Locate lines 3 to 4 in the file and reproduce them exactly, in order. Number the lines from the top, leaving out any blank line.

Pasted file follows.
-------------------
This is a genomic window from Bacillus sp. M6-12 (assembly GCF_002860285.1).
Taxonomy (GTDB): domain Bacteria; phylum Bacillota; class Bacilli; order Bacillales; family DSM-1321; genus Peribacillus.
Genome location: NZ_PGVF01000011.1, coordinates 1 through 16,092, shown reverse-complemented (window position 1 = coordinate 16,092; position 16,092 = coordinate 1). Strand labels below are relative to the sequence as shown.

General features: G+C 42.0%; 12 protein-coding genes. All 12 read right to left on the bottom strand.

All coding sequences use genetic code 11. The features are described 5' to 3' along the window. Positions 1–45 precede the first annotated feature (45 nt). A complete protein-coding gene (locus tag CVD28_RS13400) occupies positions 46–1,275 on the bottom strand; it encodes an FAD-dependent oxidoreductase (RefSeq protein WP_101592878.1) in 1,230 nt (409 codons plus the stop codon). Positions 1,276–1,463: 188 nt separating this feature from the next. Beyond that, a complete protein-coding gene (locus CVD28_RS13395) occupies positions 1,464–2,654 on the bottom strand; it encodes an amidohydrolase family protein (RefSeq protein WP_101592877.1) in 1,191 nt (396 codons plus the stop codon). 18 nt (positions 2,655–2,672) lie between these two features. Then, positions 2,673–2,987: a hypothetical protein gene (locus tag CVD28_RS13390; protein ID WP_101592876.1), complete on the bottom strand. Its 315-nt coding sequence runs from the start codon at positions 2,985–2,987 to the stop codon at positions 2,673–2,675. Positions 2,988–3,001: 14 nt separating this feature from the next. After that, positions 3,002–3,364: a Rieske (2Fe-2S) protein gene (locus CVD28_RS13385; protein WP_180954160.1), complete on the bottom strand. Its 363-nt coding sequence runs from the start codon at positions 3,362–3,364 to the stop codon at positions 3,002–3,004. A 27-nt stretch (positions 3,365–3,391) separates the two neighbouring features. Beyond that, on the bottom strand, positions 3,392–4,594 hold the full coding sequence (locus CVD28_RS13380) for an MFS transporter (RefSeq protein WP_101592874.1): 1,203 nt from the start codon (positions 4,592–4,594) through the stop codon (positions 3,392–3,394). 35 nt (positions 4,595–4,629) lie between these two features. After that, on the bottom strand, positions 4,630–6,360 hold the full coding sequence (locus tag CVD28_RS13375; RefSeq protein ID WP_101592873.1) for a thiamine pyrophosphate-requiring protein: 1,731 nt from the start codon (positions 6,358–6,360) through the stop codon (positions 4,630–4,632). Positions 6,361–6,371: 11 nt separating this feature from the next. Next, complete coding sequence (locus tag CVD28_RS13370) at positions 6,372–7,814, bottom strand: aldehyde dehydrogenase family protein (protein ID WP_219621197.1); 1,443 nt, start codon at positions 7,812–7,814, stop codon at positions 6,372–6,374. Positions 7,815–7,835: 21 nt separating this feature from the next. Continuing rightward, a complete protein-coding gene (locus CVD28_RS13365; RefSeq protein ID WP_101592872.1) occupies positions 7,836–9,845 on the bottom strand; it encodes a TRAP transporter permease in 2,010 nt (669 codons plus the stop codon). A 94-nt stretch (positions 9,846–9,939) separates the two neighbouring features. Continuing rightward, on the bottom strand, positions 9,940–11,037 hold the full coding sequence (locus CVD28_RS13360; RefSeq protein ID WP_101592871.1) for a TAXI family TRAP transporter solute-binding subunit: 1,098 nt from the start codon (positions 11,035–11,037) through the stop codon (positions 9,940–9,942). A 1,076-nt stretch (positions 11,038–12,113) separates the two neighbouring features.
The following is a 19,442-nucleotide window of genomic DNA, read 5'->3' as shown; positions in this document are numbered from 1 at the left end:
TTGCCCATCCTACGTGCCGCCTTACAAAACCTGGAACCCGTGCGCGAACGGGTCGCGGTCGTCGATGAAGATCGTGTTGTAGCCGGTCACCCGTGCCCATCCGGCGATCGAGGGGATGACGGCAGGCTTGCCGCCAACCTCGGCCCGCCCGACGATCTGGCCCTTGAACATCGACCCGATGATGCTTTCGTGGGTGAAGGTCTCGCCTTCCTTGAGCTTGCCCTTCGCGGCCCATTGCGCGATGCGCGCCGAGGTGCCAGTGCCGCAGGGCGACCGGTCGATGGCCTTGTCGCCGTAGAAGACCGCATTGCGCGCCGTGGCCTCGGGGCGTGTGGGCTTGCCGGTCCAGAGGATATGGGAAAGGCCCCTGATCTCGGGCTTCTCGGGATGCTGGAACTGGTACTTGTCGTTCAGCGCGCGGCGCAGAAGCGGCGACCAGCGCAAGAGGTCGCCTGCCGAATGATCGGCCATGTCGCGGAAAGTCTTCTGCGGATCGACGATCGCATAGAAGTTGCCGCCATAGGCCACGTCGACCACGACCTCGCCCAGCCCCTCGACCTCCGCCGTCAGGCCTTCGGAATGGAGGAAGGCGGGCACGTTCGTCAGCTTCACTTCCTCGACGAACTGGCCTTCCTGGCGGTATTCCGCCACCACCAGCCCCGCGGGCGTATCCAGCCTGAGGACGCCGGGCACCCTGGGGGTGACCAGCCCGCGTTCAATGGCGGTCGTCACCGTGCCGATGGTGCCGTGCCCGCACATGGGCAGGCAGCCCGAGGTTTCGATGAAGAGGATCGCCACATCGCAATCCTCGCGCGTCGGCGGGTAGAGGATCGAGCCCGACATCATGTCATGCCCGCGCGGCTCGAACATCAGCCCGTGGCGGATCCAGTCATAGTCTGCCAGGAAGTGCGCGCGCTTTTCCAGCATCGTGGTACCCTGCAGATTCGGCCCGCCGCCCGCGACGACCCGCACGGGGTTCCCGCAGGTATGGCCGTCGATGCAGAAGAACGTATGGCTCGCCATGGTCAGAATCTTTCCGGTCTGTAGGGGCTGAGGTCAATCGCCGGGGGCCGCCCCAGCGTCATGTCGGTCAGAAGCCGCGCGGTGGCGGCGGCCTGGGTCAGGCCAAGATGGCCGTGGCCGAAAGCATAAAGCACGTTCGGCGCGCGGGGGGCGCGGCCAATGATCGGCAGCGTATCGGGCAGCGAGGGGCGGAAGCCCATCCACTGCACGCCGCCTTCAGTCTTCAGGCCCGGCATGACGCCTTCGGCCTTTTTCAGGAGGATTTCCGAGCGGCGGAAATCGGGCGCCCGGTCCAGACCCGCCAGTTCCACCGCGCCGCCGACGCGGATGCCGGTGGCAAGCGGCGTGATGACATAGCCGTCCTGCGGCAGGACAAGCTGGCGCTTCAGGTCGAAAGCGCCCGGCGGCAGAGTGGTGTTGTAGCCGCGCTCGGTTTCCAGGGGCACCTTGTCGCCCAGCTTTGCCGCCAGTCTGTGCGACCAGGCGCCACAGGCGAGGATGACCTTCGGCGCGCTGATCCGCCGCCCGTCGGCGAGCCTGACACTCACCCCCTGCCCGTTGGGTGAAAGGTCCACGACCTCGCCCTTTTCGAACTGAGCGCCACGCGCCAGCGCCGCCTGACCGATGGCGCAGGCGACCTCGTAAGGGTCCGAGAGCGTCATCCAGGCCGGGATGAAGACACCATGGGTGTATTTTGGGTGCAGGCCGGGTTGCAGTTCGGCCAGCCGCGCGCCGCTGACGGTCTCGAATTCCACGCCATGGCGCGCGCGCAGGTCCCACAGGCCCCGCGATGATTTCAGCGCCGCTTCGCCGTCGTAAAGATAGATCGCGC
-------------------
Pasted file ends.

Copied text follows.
Genome location: NZ_PGVF01000011.1, coordinates 1 through 16,092, shown reverse-complemented (window position 1 = coordinate 16,092; position 16,092 = coordinate 1). Strand labels below are relative to the sequence as shown.

General features: G+C 42.0%; 12 protein-coding genes. All 12 read right to left on the bottom strand.